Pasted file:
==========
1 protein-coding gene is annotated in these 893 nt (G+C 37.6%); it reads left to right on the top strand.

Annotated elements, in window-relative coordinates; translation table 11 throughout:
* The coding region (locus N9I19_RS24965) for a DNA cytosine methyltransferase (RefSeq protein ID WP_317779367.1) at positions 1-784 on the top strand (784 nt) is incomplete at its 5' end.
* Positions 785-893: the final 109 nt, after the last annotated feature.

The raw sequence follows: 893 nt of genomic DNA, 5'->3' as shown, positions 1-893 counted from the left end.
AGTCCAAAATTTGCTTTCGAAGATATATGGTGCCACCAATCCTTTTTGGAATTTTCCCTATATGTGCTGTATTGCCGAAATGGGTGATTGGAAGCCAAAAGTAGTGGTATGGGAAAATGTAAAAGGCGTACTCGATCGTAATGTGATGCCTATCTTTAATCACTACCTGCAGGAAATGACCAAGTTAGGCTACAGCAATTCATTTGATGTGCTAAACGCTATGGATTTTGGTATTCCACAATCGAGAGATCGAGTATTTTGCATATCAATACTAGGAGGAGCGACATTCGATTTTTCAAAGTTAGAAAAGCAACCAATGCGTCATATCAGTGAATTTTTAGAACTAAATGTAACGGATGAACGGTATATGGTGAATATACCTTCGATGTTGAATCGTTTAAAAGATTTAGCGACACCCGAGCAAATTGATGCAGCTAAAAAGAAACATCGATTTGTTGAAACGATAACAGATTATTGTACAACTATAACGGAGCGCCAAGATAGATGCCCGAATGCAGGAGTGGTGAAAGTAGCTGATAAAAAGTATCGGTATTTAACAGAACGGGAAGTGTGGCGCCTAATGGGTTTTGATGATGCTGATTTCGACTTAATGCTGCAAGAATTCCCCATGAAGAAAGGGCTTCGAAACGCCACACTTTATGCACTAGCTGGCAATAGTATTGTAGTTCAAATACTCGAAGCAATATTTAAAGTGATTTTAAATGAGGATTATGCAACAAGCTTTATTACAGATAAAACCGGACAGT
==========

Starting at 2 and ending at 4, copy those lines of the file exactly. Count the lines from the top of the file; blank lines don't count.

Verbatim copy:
Annotated elements, in window-relative coordinates; translation table 11 throughout:
* The coding region (locus N9I19_RS24965) for a DNA cytosine methyltransferase (RefSeq protein ID WP_317779367.1) at positions 1-784 on the top strand (784 nt) is incomplete at its 5' end.
* Positions 785-893: the final 109 nt, after the last annotated feature.